Going meatless: How to introduce a plant-based diet to your lifestyle
New to the plant-based diet? We take a look at the benefits of going meatless with tips on how to incorporate it to your daily life.
The plant-based diet has been gaining popularity in recent years and with the introduction of more meat-free food options in the market, it’s evident that the lifestyle is picking up and is here to stay. Ready to embark on your meat-free journey? Here’s a quick guide on how to introduce a plant-based diet to your lifestyle.
What’s a plant-based diet?
A meatless or vegetarian diet is one that comprises fruits, vegetables, grains, beans, legumes, and nuts. There are many types of vegetarians including vegans who avoid all animal products (and products from animals), and lacto vegetarians who avoid animal flesh and eggs but consume dairy products. While these branches of vegetarianism have slight differences, what’s common between them is that they all exclude meat, poultry, game, fish and shellfish in their diets.
What are the benefits of going meatless?
Removing or reducing your meat intake can make a big difference to your health and the environment.
Research shows that consuming less red and processed meat can reduce your risk of heart disease, stroke, and Type 2 diabetes. Remember being told to eat your greens? Well, since you will be substituting meat with plant-based food, you will be consuming more vegetables, beans, nuts, and fruits which can help improve your heart and kidney health and maintain a healthy weight. (Your mother will be proud!)
Animal agriculture has a significant contribution to climate change. Did you know that livestock creates more greenhouse gases than all the cars, trucks, planes and trains in the world combined? Livestock also takes up environmental resources such as land, water and energy. The Food and Agriculture Organization of the United Nations reported that 26% of the world’s ice-free land is used for livestock grazing and 33% of croplands are used for livestock feed production. By cutting down or removing meat from your diet, you can help reduce these negative effects to the environment and help divert these resources to more important matters—every little counts!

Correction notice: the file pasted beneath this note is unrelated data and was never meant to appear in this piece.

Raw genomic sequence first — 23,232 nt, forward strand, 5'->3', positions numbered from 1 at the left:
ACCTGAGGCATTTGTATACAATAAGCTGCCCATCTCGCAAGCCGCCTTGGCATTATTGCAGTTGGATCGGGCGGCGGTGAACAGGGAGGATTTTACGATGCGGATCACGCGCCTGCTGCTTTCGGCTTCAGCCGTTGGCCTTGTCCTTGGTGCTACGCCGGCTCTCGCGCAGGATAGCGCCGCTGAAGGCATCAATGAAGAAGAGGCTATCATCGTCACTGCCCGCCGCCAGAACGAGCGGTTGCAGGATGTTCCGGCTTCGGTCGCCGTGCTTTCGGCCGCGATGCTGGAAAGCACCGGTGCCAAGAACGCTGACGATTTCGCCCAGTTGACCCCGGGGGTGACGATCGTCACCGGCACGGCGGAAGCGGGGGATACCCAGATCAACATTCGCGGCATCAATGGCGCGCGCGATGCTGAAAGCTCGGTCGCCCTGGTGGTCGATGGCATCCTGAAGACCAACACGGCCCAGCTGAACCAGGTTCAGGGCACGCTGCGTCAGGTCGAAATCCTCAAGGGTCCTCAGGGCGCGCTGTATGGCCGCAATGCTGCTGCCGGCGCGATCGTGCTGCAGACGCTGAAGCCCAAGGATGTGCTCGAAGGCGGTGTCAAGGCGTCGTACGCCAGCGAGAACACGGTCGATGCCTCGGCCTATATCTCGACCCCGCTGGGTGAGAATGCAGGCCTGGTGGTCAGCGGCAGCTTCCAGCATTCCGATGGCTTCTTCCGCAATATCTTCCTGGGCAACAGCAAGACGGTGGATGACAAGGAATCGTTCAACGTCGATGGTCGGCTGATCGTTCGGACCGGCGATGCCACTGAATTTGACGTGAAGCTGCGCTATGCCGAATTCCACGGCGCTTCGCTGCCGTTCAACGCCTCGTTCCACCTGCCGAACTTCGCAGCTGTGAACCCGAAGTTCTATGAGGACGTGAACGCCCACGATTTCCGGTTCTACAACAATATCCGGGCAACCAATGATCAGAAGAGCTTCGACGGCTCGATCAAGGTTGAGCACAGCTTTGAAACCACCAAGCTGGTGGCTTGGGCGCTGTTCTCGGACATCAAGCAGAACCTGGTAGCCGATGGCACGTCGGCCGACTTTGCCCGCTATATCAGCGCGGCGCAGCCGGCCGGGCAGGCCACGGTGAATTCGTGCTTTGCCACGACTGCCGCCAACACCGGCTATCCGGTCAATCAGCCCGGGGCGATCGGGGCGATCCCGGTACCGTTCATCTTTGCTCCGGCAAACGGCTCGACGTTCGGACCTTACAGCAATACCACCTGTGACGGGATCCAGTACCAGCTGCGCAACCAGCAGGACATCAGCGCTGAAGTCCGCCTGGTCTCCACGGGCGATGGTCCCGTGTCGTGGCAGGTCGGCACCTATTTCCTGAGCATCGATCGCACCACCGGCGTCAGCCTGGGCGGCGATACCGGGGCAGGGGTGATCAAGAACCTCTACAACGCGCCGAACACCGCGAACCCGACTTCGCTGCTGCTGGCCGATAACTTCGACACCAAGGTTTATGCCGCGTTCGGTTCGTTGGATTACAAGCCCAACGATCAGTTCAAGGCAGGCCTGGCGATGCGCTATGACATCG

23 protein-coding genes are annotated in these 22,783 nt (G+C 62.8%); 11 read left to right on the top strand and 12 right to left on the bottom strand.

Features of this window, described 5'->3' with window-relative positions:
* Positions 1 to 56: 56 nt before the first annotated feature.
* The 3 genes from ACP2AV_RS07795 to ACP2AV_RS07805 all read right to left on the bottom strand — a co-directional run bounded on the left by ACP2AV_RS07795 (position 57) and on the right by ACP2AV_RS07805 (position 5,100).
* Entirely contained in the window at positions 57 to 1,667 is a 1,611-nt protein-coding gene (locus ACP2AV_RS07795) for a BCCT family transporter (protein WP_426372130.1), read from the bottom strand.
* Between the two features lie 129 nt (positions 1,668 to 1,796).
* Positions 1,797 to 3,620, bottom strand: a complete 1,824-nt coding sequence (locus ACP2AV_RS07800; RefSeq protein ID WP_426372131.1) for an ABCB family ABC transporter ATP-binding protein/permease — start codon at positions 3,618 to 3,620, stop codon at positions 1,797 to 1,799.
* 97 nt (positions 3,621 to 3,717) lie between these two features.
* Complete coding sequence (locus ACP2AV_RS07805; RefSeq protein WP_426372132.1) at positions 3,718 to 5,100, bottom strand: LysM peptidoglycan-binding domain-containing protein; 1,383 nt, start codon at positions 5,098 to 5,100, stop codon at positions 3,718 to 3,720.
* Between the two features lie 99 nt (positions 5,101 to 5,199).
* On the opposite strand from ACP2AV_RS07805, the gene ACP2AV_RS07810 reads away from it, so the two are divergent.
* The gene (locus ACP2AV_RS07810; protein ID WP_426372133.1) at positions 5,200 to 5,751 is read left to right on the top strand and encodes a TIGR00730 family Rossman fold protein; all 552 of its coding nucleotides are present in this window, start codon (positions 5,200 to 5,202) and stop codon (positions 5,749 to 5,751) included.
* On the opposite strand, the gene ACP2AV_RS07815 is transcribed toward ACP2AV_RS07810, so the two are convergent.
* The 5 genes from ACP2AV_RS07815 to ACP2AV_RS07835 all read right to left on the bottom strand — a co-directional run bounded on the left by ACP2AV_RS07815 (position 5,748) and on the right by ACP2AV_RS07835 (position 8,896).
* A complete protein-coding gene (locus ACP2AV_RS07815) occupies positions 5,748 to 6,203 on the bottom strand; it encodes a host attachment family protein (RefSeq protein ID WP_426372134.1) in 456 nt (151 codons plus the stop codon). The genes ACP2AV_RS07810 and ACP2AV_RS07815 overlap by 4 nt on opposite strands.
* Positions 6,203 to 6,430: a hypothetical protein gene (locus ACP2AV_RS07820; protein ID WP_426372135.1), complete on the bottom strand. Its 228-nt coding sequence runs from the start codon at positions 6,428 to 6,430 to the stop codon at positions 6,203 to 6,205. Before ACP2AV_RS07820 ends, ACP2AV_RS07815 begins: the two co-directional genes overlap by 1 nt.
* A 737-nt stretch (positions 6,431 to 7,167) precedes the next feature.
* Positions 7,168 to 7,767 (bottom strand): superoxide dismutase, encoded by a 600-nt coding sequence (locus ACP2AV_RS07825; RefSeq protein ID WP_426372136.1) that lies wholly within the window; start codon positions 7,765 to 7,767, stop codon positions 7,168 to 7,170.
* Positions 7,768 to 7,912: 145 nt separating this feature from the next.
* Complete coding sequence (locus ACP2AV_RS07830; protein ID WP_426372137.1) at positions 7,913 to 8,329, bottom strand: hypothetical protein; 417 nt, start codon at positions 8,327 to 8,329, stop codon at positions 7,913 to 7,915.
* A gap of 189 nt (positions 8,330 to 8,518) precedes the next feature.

How to go a plant-based diet
These days, it’s not as challenging as it may seem. Advances in food technology have come a long way and plant-based meat and food products are just as flavourful and nutritional as the real thing.
For example, Impossible Foods—the company behind the Impossible Burger—currently offers meatless patties in the market. The patties are done so well that vegetarians find it almost “too meatlike”. And yes, it tastes like beef and makes a good substitute for it. Just on 1 July, Starbucks Singapore introduced the Impossible Rendang Pie—the first of the chain’s plant-based food offerings in Singapore—as part of their limited-time Shiok Food Menu which celebrates local flavours. Elsewhere, local eateries like Park Bench Deli, Cut by Wolfgang Puck, Violet Oon Singapore Satay Bar & Grill, the Prive group, and PS. Cafe have dishes featuring Impossible meat on their menus. Beyond Meat is another company offering plant-based food products and can even be purchased from Cold Storage or Lazada Singapore.
You don’t have to worry about not getting your recommended daily protein intake as there are plenty of non-meat food products that can give you that. Some options include quinoa, tofu, buckwheat, hemp seeds, chia seeds, rice, and beans. As a rule of thumb, opt for products made from beans and peas, soy, nuts, seeds and eggs.
Cut down meat gradually
The best way to ease yourself into this new diet is to start slow. You can try going meatless once a week (check out the Meatless Monday campaign for tips and recipes) or if going without meat for a full day seems too daunting, you can also try having one meatless meal in a day and working your way from there.
Try a flexitarian diet
You can also adopt a flexitarian diet where you eat mostly plant-based foods with meat, poultry and fish in moderation. Aside from eating less meat and animal products, the flexitarian diet also encourages reduced intake of added sugars and sweets, processed meats, refined carbs and fast food. And when eating meat, try not to overindulge, your meat serving shouldn’t take up more than a quarter of your plate and fruits and vegetables should take up half of it.
Plan your meals ahead of time
Another way to ensure that you are mindful of what you are eating is to meal prep. Planning your meat-free meals sets you up for balanced meals through the week and can help you save time, keep within your budget and experience less stress over your meals. There are many helpful sites online offering a wide range of meat-free meal prep recipes that you can try out.
Check out these eateries offering plant-based food and beverages near your workplace!
Afterglow by Anglow 24 Keong Saik Road, Singapore 089131
Fill A Pita 3 Pickering Street #01-29 Nankin Row, China Street, Singapore 048660
Greendot 1 Raffles Place #03-23/24, Singapore 048616
Jewel Coffee Various locations
Khansama Tandoori Village 87 Science Park Drive, Oasis Singapore Science Park 1, #02-01 Singapore 118260
Komala’s 30 Raffles Place, Chevron House B1-06, Singapore 048622
SaladStop! Various locations
Starbucks Various locations
Vegan Bowl 3 Pickering Street #01-39, Singapore 048660
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